words Jonathan Bell
The Design Museum shop is a depressing place. Every flat surface is carpeted with shouting monographs, hemmed in by cabinets crowded with one of the capital’s largest collections of designer schlock, impeccably packaged tchotchkes that proudly bear the imprint of a grand designer or big-name brand. On this evidence, “design” means visual one-liners, witty juxtapositions or repurposed materials, statements of taste that add yet another stratum of consumer goods to the landfill. There is no longer any such thing as the unconscious object. Everything is mediated by our perception of “design”, the legacy and influence of the accepted canon of so-called design classics, with their assumed functional perfection. What’s left over is driven by a self-conscious intersection of taste and fashion.
Does Industrial Facility’s new exhibition at the Design Museum offer a counterpoint to this designer-led consumerism? Founded in London in 2002, Industrial Facility is Sam Hecht, Kim Colin and Ippei Matsumoto. The studio has built strong relationships with a select number of forward-thinking clients, allowing them to concentrate on creating objects that intrigue, satisfy and, they believe, simply work. Sobriety is the overwhelming emotion. Alongside the Design Museum’s other shows – Tim Walker’s elaborate baroque-stroke-bohemian constructions depicting the English media and landed aristocracy, and the increasingly corporate oeuvre of Richard Rogers – Industrial Facility’s works appears almost mundane, a collection of discreet monochrome objects presented without fanfare.
The exhibition comprises two elements: recent works by the studio itself and new “acquisitions” in Hecht’s “Under a Fiver” collection. The display is simplicity itself, a series of glass-topped cases in which objects are laid out as if specimens or fragments of some half-remembered culture. Under a Fiver is especially reminiscent of anthropology, a contemporary update of the Victorian repositories of mysterious wonders. The act of curatorship has turned the everyday into a group of fetish objects, grouped by form, colour and function as if posing for Michael Craig-Martin or Martin Creed.
Some objects from Under a Fiver
The Under a Fiver exhibits veer between the strictly functional and the delightfully gimmicky, like the miniature Ear Commuter Alarm sold to dozy Japanese salarymen to prevent them from missing their stops. Or the bottle of Heinz sold only to American restaurants, made of red plastic so as to appear perpetually full. These objects fulfil needs – however fickle – that are culturally specific.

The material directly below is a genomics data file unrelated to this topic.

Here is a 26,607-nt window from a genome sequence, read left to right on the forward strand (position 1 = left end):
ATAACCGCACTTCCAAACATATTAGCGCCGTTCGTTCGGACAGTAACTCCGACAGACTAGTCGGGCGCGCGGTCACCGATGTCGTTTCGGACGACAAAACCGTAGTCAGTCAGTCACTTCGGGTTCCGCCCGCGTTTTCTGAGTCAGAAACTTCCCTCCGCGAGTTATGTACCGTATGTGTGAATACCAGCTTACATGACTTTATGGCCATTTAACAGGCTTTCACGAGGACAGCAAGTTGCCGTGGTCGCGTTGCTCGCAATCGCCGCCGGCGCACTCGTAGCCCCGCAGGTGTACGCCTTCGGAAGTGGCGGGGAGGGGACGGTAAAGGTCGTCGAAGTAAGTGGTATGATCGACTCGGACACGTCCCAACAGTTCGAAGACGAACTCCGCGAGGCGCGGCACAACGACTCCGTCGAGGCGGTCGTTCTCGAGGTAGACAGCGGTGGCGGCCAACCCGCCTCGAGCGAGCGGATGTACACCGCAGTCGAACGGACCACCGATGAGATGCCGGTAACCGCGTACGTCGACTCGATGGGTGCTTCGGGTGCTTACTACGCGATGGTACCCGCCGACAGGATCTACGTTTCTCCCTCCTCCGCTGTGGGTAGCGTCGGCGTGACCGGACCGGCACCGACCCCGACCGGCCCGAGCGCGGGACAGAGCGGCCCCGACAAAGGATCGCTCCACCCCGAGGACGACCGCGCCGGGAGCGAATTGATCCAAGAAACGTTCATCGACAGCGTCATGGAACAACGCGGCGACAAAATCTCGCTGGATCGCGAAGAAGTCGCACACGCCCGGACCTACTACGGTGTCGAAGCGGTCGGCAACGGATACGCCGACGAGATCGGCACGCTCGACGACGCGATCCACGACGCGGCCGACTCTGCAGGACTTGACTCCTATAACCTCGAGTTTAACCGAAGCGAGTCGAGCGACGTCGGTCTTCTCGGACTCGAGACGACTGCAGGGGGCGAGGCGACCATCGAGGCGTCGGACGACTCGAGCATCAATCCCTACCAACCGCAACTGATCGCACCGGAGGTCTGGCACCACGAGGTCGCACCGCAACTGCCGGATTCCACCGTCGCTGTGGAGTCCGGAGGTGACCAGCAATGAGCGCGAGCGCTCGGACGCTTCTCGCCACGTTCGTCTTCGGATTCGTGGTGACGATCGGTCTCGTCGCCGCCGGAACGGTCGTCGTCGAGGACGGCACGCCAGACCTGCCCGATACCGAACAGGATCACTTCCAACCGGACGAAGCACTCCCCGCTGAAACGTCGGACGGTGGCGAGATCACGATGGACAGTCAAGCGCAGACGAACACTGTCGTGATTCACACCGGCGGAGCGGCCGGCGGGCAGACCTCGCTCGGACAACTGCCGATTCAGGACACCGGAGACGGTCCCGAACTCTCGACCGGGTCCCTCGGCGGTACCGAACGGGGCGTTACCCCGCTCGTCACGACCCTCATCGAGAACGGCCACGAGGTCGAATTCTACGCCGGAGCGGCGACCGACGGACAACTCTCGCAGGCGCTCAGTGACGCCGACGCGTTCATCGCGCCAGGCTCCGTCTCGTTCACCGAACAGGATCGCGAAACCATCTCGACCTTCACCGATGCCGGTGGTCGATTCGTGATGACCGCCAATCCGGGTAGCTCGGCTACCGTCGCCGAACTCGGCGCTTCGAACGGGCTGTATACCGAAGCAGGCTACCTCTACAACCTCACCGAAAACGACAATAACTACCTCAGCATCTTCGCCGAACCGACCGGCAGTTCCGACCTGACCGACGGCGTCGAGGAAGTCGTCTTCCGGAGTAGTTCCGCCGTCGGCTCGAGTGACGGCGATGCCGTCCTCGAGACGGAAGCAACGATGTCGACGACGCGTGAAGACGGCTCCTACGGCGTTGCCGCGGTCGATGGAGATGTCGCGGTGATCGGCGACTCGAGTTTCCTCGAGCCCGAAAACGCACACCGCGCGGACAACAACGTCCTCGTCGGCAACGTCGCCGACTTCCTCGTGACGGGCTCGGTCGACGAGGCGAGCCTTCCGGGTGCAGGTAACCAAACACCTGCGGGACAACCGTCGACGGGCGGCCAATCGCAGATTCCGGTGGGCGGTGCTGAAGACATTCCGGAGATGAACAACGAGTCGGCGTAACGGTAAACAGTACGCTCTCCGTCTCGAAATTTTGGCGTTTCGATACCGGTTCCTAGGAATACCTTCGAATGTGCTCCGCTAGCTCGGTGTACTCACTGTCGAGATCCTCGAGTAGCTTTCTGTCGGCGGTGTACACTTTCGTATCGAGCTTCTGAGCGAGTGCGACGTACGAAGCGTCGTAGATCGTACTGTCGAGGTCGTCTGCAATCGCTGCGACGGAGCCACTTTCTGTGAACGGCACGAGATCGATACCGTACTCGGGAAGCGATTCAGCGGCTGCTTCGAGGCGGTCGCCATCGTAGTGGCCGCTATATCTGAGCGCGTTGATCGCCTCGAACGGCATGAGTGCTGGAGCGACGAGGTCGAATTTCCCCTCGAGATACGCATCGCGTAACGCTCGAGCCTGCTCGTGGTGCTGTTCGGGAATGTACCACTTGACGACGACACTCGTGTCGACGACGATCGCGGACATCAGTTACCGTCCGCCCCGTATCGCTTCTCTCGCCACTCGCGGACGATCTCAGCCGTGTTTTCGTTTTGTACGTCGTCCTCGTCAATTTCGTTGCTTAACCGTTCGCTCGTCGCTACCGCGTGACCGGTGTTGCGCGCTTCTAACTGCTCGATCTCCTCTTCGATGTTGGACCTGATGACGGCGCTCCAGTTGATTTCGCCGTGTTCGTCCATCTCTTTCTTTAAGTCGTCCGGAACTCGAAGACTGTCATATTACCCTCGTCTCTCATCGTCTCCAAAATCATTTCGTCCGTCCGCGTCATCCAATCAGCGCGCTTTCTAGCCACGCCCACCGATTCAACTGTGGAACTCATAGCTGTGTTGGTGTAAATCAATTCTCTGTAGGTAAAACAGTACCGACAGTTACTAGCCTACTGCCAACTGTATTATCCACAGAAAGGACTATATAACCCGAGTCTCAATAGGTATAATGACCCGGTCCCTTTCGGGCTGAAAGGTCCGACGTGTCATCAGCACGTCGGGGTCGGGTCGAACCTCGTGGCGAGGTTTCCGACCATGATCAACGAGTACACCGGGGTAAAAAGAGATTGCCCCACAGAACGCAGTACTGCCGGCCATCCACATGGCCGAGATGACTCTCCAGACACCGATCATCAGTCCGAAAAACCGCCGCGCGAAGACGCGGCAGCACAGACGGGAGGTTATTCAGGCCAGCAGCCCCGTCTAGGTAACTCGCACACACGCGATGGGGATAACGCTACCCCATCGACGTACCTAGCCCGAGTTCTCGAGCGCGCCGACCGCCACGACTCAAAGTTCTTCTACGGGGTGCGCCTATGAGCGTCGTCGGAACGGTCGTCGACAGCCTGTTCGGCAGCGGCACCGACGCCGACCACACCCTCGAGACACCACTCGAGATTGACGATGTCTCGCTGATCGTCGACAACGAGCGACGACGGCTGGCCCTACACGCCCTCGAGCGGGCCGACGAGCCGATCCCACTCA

Contrasted with the gaudy thrills of Under a Fiver, Industrial Facility’s projects take on a serene, eternal quality. With an aesthetic that makes each lump of plastic appear sculpted, not moulded, with controls reduced to the bare minimum and a sense of character that avoids the Japanese kawaii (cute) trap, even that Christmas stocking staple, Muji’s City in a Bag series (a desk toy for grown-ups), is played straight-faced.
Industrial Facility wants to create new identities for “lost objects”, like the Ten Key Calculator, which mimics the keypad on a conventional computer keyboard, reshaping the ergonomics and operation of the basic calculator according to the way most calculations are performed – on screen, using software facsimiles, with data entered on the keypad. Similarly, the DVD/LCD project (prototype only) uses the visual language of the Super 8 projector, placing the DVD upright and visible like a spool of film, to convey function and make an emotional connection with the past. The studio writes that the design was an attempt to “find form for something that is currently without typology”, a status akin to limbo for the modern consumer product.
In a sense, the studio’s role is to add a value that goes beyond the monetary, ensuring that strict functionality is always combined with cultural relevance. Its confession that “design will always be a servant to capitalism” lifts the burden of expectation; these are objects with their self-conscious impulses expunged.
Picturemate printer for Epson
Good design is a dualist state; it exists only because it is better than bad design. Without bad design, there would be no design at all, just objects. Ultimately, however, there is still something cultish about Industrial Facility’s work. For all their beauty and appeal, these objects are not archetypes. The Epson Printer is not the ultimate manifestation of its genre, nor is the LaCie hard drive the last word in portable storage. They’re all simply more choices among many, part of the relentless diversity that characterises industrial production and consumption (and illuminated by Under a Fiver). Industrial Facility states that “design has become too entertaining for its own good”. The onus is on us to find some other way of amusing ourselves.
Industrial Facility: Some Recent Projects is at the Design Museum, London
9 May – 7 September
top image Two Timer clock for Established & Sons
Circumference watch for Muji
IF4000 knife for Taylor’s Eye Witness